Books

Review: Neu! Reekie! After Curfew – BookLaunch/Bill Drummond/Mark Cousins Rating 95%

Review: Neu! Reekie! After Curfew – BookLaunch/Bill Drummond/Mark Cousins

This special evening to celebrate the launch of After Curfew; an anthology of new work by twelve writers who had each spent a month at Cushendall Tower in Co. Antrim was introduced by founders Michael Pederson and Kevin Williamson. The occasion was also marking the end of a year of Residency at Leith Theatre for Neu Reekie with the support of Leith Theatre Trust. Cushendall Tower is owned by the national treasure that is Bill Drummond, who is the publisher of After Curfew and the highlight of the evening was Bill’s quest as to ascertain whether Bill loves Elvis or Elvis loves Bill? Answer to be posted on a wall near you in the near future.

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Tawnya Selene Renelle: Giving permission to have those feelings as well

Some poets concoct delicate metaphors to say what they have to say – Tawnya Selene Renelle from Bellingham, Washington, is not one of those. Now based in Glasgow and working on her PhD in Creative Writing, Tawnya released her debut collection this exquisite corpse this June, which, according to British poet Louise Welsh, “evokes shades of Nan Goldin” and dissects experiences with grief, sex, family, fetish and the body with unceremonious candour. Back in Glasgow after touring her book for three weeks in the UK and at home in the US, Tawnya spoke to The Fountain about her approach to writing and creating a platform for people.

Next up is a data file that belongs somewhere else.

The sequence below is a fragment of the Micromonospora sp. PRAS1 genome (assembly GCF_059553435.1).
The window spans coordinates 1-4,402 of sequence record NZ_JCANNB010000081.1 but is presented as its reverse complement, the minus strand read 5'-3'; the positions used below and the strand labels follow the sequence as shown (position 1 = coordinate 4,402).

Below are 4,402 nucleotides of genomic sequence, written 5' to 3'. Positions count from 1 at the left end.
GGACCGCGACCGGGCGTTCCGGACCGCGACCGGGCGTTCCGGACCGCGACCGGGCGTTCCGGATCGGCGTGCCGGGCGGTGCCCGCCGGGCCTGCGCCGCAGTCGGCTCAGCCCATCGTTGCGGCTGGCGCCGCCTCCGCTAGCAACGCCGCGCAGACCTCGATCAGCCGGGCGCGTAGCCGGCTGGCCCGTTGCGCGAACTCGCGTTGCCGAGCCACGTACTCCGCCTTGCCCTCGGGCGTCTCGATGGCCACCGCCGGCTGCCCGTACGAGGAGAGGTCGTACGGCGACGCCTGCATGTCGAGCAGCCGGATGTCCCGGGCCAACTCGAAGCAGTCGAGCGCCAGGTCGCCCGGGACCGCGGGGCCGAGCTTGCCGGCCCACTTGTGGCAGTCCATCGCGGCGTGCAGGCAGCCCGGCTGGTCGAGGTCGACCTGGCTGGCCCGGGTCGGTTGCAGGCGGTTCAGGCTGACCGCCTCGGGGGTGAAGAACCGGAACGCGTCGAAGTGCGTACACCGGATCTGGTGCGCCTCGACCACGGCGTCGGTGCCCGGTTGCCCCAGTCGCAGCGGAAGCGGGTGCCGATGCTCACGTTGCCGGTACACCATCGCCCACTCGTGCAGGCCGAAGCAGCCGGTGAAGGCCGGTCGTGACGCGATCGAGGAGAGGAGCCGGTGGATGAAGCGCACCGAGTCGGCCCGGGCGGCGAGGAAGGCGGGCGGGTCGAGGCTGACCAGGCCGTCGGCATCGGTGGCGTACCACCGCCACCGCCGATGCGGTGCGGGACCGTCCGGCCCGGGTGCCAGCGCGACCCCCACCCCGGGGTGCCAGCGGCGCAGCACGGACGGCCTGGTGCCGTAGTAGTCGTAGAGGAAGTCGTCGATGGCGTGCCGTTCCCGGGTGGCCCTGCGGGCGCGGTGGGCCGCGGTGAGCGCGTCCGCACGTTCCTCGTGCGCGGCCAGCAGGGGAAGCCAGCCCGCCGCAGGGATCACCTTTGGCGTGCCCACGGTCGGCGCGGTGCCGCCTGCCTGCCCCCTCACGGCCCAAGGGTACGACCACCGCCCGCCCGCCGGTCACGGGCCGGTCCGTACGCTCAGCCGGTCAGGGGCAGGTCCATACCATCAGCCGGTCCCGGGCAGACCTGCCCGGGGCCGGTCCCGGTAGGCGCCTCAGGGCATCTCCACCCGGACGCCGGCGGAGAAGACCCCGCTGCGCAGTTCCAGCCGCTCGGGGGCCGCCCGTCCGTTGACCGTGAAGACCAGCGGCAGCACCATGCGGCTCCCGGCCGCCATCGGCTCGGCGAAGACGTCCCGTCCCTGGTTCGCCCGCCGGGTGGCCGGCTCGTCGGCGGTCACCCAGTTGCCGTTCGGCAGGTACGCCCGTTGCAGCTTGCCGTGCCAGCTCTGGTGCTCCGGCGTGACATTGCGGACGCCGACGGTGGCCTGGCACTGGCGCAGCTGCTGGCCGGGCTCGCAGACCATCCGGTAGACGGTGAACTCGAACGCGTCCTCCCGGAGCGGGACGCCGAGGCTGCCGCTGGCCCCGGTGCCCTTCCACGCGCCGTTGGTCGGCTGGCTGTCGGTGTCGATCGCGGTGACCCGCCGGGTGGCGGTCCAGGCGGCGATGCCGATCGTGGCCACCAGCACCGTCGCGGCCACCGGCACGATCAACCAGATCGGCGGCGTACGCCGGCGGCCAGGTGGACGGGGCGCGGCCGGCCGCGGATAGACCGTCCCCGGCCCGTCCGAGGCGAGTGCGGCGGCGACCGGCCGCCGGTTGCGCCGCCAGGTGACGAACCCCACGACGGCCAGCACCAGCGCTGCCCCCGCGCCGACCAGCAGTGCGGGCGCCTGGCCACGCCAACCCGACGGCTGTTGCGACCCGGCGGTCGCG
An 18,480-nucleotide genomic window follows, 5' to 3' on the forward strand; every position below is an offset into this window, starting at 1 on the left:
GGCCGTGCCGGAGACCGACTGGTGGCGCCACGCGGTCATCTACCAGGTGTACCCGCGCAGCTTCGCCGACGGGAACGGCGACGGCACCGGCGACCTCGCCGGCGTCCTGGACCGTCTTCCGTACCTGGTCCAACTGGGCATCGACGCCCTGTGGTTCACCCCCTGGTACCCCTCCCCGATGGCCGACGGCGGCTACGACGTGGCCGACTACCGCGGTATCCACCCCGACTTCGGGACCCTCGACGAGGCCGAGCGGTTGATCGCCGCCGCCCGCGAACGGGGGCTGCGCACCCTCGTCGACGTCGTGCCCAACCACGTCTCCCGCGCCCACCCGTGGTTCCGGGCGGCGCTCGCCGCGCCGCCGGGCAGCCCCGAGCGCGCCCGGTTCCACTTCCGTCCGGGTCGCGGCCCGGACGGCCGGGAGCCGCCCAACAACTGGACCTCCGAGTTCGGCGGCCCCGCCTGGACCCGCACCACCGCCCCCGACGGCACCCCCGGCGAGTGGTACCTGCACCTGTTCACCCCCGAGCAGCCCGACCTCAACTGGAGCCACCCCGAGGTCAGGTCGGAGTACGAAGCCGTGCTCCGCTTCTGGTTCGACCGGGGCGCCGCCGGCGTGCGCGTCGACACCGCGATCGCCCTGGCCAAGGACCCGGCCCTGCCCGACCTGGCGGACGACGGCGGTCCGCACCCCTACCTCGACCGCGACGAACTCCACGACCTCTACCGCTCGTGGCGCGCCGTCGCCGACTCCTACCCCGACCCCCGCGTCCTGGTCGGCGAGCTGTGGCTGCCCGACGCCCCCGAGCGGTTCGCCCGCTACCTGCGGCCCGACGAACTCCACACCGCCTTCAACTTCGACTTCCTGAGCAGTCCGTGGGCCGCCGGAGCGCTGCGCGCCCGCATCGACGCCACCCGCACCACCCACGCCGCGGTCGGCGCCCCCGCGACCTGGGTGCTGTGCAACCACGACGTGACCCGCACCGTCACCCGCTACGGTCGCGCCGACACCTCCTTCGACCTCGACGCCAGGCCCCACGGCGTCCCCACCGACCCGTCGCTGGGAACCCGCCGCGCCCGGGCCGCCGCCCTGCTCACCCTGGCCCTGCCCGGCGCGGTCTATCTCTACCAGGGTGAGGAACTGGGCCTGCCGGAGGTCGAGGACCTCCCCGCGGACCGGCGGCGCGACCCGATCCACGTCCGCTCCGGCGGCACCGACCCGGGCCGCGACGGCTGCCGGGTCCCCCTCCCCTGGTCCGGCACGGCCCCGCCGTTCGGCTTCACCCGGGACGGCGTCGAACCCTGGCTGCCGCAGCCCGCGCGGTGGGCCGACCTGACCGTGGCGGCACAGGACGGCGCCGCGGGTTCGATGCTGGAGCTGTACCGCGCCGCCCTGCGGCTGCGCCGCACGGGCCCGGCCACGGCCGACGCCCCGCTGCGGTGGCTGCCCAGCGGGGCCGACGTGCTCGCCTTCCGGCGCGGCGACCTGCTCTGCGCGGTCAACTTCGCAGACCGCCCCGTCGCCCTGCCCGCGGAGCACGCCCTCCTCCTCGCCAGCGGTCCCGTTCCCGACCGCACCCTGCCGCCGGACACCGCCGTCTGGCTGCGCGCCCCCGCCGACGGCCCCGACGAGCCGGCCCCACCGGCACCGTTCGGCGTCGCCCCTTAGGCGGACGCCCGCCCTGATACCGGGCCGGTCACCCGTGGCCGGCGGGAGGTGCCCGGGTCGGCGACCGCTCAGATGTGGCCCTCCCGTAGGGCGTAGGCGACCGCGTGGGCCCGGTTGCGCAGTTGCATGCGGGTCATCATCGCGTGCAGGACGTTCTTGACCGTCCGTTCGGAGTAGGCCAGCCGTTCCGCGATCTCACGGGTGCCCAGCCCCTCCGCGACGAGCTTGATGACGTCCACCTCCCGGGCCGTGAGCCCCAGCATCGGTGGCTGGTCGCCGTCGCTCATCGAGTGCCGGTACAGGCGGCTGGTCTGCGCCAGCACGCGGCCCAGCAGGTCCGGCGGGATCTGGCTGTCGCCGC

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Review: The Sparsholt Affair by Alan Hollinghurst Rating 83%

Review: The Sparsholt Affair by Alan Hollinghurst

The Sparsholt Affair opens in the manner of thousands of other books. It’s the early 1940s, the war is raging and we, the readers, are midst an Oxford college getting introduced to a handful of characters. We encounter the title character David Sparsholt immediately as a mere ‘shadow’ seen through the window and the first part of the book, which is divided into five altogether, is mainly focused on the small circle of male protagonists and their fascination with the figure of David Sparsholt. But if you think that the book’s focus is David you are wrong for his name is a symbol of a much bigger topic, a movement and its history that has slowly but steadily changed for the better: the gay movement.

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Review: Scotia Extremis,  Poems from the Extremes of Scotland’s Psyche Edited by Andy Jackson and Brian Johnstone Rating 90%

Review: Scotia Extremis, Poems from the Extremes of Scotland’s Psyche Edited by Andy Jackson and Brian Johnstone

Edited by poets Andy Jackson and Brian Johnstone, Scotia Extremis is a poetry anthology, which seeks to explore the ‘soul of Scotland’ through a selection of poems specially commissioned from poets from all around the country. The anthology’s title is inspired, in part, by the following line from Hugh MacDiarmid’s great early poem, A Drunk Man Looks at the Thistle:

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Review: I Choose Elena by Lucia Osborne-Crowley Rating 88%

Review: I Choose Elena by Lucia Osborne-Crowley